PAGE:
From its seeds sowed again were raised Nos. 1, 2, 7 and 8, specimens of which I send you. All have very strong upright growth, with the exception of No. 9 hybrid, the best of them all, but its blossoms were destroyed by frost, so that I could not send you specimens, there being only one berry left on two bushes. No. 1 hybrid is also different from the others. When its strong young shoots are topped at four to five feet high it sends out slender side shoots from the top which weep down to the ground, covered with fruit, making a very graceful pendulous tree. All the others send out erect side shoots when topped.

I am raising other seedlings from seeds of these, and think they will probably 219 be better suited to this climate than any other variety as they never mildew.

The crosses between English and Houghton, of which I sent you two specimens, are Nos. 3 and 10. No. 3 is from a seed of the English crossed by the Houghton. It takes rather more after the former in its habit of growth, and in the texture and flavor of the fruit, but it has a strong strain of the native as it never mildews.

No. 10 is a cross between the Houghton and the English, raised from a seed of the former, and will prove, I think, the best market berry yet raised, owing to the solidity of its flesh, large size and good flavor. It never mildews.

I got some preserves (jam) made from it, as also from each of the others. Owing to its meatiness it makes the best I ever tasted, better than either of the others, though all are good.

The bushes are planted close together, about fifteen inches apart, in my garden, near my residence, so as to save them from the birds which destroy all in my nursery grounds, and have not been pruned, as I wanted all the wood for propagating. They are also partially under the shade of fruit trees, whose roots occupy the whole ground, so that their fruit is not so large as they would otherwise be under proper culture, as you will see from the specimens of Houghton grown close beside a bush of No. 10, which bore the largest fruit of any.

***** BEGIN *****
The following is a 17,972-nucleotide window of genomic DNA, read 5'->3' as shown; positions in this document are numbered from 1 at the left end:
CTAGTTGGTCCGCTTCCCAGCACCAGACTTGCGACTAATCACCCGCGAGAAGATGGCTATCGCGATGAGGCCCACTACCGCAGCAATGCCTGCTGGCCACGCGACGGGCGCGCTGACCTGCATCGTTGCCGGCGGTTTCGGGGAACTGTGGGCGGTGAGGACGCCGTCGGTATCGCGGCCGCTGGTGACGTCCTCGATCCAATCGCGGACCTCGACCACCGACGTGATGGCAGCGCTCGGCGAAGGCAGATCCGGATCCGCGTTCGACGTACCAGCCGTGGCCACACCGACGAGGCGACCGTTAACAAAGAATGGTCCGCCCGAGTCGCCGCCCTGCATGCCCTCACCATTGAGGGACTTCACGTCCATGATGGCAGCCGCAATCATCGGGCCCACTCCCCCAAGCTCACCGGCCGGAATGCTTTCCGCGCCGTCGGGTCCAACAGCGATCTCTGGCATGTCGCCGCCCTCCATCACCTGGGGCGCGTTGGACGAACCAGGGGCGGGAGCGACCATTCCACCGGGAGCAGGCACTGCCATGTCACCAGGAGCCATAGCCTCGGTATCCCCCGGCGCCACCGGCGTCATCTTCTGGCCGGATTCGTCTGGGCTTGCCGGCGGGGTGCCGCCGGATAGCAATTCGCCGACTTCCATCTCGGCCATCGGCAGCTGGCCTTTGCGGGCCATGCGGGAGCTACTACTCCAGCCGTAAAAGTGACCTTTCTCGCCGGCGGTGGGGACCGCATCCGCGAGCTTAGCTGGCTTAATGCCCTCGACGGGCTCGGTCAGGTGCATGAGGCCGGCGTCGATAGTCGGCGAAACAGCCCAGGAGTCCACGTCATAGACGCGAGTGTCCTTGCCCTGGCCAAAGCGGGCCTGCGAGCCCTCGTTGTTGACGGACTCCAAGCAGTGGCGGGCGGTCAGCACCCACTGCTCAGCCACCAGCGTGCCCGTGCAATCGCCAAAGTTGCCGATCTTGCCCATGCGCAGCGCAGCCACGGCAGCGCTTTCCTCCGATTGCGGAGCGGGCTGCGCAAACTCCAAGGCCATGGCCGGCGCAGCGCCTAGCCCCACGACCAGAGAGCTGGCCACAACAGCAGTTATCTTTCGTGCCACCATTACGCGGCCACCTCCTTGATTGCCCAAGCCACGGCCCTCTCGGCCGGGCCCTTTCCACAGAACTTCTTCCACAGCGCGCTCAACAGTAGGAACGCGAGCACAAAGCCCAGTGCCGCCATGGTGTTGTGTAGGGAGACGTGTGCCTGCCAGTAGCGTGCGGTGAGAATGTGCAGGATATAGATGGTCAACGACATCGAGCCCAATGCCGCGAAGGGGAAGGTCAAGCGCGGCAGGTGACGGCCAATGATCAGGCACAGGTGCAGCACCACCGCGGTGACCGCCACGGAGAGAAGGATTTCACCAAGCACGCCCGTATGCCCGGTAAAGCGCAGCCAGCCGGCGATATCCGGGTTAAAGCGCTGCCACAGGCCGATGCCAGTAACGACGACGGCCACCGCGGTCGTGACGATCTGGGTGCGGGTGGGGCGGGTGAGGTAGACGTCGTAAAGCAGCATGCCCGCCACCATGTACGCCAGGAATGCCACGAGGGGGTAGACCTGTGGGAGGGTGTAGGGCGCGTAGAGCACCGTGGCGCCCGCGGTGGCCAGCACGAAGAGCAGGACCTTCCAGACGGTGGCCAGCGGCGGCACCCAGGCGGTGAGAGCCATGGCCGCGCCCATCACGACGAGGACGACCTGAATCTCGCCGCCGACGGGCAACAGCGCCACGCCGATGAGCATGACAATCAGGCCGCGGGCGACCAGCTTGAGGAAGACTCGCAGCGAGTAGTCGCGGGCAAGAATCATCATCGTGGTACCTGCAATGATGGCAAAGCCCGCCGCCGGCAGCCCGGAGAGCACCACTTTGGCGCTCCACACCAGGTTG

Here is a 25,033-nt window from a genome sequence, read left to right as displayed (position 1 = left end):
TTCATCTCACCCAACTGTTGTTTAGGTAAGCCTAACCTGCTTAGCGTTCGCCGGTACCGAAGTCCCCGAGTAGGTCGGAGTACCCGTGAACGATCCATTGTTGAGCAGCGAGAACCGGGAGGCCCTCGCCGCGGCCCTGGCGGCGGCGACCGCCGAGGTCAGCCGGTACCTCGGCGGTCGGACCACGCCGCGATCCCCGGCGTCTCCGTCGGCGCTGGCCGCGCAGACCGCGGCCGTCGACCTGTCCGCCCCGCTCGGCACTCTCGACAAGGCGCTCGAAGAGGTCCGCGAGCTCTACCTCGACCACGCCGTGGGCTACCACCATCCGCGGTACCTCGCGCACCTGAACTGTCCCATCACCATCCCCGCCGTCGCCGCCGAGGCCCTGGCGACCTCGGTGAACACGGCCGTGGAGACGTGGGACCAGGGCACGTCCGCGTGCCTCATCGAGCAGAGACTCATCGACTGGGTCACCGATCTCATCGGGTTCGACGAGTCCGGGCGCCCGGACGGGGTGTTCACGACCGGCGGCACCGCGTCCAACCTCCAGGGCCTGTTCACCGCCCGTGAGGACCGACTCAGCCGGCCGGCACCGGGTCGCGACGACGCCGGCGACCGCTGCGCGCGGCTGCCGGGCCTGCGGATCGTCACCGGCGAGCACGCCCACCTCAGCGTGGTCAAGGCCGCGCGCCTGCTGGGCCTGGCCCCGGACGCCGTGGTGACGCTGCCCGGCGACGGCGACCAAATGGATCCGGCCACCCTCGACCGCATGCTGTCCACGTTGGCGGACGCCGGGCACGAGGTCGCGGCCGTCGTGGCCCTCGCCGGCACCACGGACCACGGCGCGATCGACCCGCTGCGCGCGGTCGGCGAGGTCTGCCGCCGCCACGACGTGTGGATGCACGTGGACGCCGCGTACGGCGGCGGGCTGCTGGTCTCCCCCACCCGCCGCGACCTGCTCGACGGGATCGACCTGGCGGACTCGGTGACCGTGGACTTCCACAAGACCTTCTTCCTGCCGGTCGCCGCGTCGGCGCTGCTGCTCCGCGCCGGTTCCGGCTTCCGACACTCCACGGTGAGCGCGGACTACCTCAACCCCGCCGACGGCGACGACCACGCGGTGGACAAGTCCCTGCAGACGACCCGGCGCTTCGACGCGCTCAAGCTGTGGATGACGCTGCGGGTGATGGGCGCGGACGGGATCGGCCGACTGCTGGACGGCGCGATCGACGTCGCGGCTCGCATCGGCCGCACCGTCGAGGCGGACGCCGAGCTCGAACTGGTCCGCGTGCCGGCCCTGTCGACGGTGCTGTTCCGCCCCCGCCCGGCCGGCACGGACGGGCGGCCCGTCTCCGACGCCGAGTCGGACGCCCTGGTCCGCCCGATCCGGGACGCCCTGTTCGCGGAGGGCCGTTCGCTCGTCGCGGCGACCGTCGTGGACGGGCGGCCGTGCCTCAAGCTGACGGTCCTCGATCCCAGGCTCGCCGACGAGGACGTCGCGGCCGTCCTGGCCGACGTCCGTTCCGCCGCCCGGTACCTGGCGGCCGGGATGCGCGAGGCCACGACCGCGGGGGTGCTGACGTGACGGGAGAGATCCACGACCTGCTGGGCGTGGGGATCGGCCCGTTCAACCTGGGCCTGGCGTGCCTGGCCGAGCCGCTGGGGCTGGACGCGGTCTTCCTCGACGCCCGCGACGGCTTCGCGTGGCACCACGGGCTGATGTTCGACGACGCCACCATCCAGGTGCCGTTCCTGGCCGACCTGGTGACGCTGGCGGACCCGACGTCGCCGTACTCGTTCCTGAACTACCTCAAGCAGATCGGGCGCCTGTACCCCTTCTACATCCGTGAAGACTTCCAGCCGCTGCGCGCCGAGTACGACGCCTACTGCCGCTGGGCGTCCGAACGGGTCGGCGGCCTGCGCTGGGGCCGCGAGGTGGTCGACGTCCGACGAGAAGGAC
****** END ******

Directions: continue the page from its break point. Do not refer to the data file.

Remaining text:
Downing and Smith’s seedlings grown beside these for comparison did not bear a single fruit this year, their buds being destroyed by a severe frost when in full blossom, while the others being later in blooming escaped.

Yours truly, James Dougall.

Windsor Nurseries, 14th Aug., 1882.

The specimens referred to in the foregoing letter were duly received.

No. 1—Is a cross between the wild prickly gooseberry and the English, two removes from the wild. Bush grows with strong upright shoots five to six feet high. When topped at four feet it makes a handsome pendulous tree with slender branches weeping down to the ground. We found the fruit round, larger than Houghton, but smaller than Downing, color reddish-yellow, skin hairy, quality good.

No. 2—A cross between wild prickly gooseberry and English, and also two removes from the wild. Is also a strong upright grower, with shoots four to five feet high, but the side branches are upright in growth. The berries are red and hairy, much like number one in size and quality.

No. 3—Is a cross between the English and Houghton from seed of the English. The habit of growth is more like that of the native than of the English. The fruit is of a green color, round, about the size of Downing, of excellent quality. Mr. Dougall says that it never mildews. Plant very productive.

No. 7—A cross between the wild prickly gooseberry and the English, being two removes from the wild. The plant is a strong upright grower, with shoots about four feet high, the side branches are upright in growth. It is a great and constant bearer. The fruit is round, hairy, of a reddish color, very much like number one.

No. 8—Also a cross between the wild prickly and English, second remove from the wild. The plant shews more of the traits of the wild than any of the others. It is the strongest grower of them all, the shoots being fully six feet high and the side shoots upright. The berries are red, somewhat prickly, 220 also bearing close resemblance to number one.

No. 10—This is another cross between the Houghton and English, but from seed of the Houghton. The style of growth is more like the English than like the Houghton. It is a great and constant bearer, and never has mildewed. The berries are pale-green in color, roundish-oval in form, considerably larger than those of the Downing, more meaty than any of the others, of very good flavor, and apparently the most promising of all these seedlings.

We trust that Mr. Dougall will continue his experiments in this direction until he has obtained a race of gooseberries that never mildew, and which rival in size and excel in quality the English varieties. These seedlings are very interesting as illustrative of what may be expected by persistent effort in the raising of new sorts. There is a growing demand for larger gooseberries. Downing, the best we have that has been widely disseminated, is too small to meet the demands of buyers of fruit, and will be dropped as soon as larger fruit can be abundantly supplied.